International Journal of Exercise Science 12(5): 310-323, 2019. The purpose of this study was to evaluate the effect of different types of music (i.e., self-selected, researcher-selected, and no music) on affective responses to an exercise task and the subsequent running performance, with an untrained population of college students in a field setting. Twenty-seven college students (17 female, 10 male, Mage = 22.11, SD = 5.12), ran one mile on three separate occasions and either listened to self-selected music, music selected by the researcher (i.e., Audiofuel), or no music at all. Affective responses were assessed before, during, and after each session, and mile time was recorded following the completion of each session. The results from our correlational analysis for levels of post-task enjoyment and running performance yielded significance, but only for the first running session, r (27) = -.505, p <.01. However, RM ANOVA’s yielded non-significant outcomes for affect as well as performance time. In general, participants improved their performance during each subsequent session. Findings support the hypothesis that the use of self-selected music during exercise can promote positive affective responses.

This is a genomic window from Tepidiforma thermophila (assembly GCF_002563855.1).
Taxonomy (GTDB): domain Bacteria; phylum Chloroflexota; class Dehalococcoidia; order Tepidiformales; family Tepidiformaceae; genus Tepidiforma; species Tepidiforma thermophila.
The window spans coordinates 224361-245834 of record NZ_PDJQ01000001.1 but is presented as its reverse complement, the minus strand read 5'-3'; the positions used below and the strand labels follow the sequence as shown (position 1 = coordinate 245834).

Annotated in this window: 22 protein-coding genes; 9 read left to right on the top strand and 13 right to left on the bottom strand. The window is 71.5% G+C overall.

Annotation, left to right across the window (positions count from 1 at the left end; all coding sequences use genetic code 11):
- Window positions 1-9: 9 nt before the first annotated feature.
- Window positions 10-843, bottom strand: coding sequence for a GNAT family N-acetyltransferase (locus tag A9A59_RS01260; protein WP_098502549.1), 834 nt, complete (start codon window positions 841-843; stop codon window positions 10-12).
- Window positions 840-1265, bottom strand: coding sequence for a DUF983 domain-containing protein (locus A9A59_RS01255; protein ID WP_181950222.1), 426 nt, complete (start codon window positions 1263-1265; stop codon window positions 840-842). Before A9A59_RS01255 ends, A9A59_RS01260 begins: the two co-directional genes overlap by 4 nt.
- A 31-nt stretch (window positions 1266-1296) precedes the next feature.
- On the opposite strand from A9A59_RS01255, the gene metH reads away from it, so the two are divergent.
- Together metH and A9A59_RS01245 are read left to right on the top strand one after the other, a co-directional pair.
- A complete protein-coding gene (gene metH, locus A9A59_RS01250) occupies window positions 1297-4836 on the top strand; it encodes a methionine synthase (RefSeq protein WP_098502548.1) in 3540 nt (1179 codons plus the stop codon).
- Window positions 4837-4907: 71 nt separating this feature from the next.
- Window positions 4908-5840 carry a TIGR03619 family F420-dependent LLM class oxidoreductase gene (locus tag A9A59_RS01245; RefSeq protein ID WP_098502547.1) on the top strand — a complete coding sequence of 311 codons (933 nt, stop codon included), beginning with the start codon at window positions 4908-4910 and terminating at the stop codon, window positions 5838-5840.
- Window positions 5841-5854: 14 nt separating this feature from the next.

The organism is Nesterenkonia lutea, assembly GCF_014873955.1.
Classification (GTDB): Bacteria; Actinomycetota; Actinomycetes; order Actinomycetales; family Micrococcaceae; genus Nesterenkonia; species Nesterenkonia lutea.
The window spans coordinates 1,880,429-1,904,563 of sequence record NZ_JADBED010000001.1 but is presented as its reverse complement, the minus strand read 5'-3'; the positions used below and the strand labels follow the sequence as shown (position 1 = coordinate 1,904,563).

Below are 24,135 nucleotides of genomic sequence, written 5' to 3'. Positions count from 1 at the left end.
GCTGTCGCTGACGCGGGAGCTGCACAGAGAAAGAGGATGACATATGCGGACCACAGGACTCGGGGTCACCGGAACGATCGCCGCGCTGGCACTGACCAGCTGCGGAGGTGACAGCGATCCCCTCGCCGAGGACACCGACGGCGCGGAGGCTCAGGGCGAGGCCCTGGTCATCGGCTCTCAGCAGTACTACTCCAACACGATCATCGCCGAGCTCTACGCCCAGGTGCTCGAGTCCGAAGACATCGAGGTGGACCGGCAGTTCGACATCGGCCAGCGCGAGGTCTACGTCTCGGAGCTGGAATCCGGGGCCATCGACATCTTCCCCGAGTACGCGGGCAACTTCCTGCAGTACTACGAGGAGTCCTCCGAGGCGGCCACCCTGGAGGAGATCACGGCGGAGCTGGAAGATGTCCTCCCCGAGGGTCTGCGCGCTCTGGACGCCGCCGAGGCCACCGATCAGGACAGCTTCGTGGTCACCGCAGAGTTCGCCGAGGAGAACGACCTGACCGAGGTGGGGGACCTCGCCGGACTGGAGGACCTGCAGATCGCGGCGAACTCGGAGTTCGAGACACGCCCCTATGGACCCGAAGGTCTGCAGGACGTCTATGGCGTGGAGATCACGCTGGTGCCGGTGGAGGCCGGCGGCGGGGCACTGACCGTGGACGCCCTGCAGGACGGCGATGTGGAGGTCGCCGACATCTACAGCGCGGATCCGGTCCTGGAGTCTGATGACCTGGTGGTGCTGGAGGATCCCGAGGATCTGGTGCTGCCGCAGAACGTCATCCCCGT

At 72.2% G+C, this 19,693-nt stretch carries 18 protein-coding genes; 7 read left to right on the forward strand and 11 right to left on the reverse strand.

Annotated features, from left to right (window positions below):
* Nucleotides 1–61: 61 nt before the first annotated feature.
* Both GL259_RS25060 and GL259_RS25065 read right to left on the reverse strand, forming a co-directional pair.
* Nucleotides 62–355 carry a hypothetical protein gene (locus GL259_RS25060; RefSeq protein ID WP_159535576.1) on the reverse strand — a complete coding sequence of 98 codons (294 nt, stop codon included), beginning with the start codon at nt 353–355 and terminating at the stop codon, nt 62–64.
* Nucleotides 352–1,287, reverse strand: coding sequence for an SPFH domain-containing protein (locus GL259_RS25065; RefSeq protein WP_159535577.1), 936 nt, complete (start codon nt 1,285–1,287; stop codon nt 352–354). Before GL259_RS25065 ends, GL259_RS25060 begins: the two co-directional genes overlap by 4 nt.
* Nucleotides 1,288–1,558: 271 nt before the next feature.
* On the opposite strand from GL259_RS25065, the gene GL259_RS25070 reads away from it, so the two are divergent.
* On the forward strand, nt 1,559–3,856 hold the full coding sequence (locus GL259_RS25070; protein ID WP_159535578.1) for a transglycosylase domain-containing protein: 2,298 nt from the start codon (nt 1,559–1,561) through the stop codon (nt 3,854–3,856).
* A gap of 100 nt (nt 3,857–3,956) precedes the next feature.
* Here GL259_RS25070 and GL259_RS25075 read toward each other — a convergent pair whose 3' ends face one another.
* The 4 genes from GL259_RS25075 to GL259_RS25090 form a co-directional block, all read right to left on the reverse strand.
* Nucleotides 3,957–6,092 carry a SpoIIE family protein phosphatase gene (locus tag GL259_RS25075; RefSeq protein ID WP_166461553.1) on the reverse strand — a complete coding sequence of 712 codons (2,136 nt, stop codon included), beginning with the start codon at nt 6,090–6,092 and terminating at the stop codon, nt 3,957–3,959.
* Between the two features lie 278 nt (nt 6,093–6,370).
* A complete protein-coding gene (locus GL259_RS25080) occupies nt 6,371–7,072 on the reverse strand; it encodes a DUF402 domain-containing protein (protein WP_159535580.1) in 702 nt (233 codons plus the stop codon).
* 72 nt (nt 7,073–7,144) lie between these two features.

Brandt, Nile and Razon, Selen
"Effect of Self-Selected Music on Affective Responses and Running Performance: Directions and Implications,"
International Journal of Exercise Science: Vol. 12
5, Pages 310 - 323.
Available at: https://digitalcommons.wku.edu/ijes/vol12/iss5/4